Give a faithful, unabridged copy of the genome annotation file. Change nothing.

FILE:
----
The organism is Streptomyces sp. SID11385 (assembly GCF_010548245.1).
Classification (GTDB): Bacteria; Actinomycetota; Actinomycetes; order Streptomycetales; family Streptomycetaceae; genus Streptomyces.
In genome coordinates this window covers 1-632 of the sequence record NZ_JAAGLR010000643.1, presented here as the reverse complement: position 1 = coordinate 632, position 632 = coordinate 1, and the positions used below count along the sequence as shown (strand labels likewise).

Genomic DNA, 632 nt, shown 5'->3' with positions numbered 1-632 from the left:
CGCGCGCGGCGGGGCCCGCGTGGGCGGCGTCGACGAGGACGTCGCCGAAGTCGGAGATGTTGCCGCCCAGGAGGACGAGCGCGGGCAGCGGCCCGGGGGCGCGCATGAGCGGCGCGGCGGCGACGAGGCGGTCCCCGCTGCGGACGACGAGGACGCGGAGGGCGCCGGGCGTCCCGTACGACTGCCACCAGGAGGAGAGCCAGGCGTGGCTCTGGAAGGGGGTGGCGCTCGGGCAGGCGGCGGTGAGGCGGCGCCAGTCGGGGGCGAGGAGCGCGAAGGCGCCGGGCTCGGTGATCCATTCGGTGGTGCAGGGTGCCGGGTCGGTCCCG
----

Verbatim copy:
The organism is Streptomyces sp. SID11385 (assembly GCF_010548245.1).
Classification (GTDB): Bacteria; Actinomycetota; Actinomycetes; order Streptomycetales; family Streptomycetaceae; genus Streptomyces.
In genome coordinates this window covers 1-632 of the sequence record NZ_JAAGLR010000643.1, presented here as the reverse complement: position 1 = coordinate 632, position 632 = coordinate 1, and the positions used below count along the sequence as shown (strand labels likewise).

Genomic DNA, 632 nt, shown 5'->3' with positions numbered 1-632 from the left:
CGCGCGCGGCGGGGCCCGCGTGGGCGGCGTCGACGAGGACGTCGCCGAAGTCGGAGATGTTGCCGCCCAGGAGGACGAGCGCGGGCAGCGGCCCGGGGGCGCGCATGAGCGGCGCGGCGGCGACGAGGCGGTCCCCGCTGCGGACGACGAGGACGCGGAGGGCGCCGGGCGTCCCGTACGACTGCCACCAGGAGGAGAGCCAGGCGTGGCTCTGGAAGGGGGTGGCGCTCGGGCAGGCGGCGGTGAGGCGGCGCCAGTCGGGGGCGAGGAGCGCGAAGGCGCCGGGCTCGGTGATCCATTCGGTGGTGCAGGGTGCCGGGTCGGTCCCG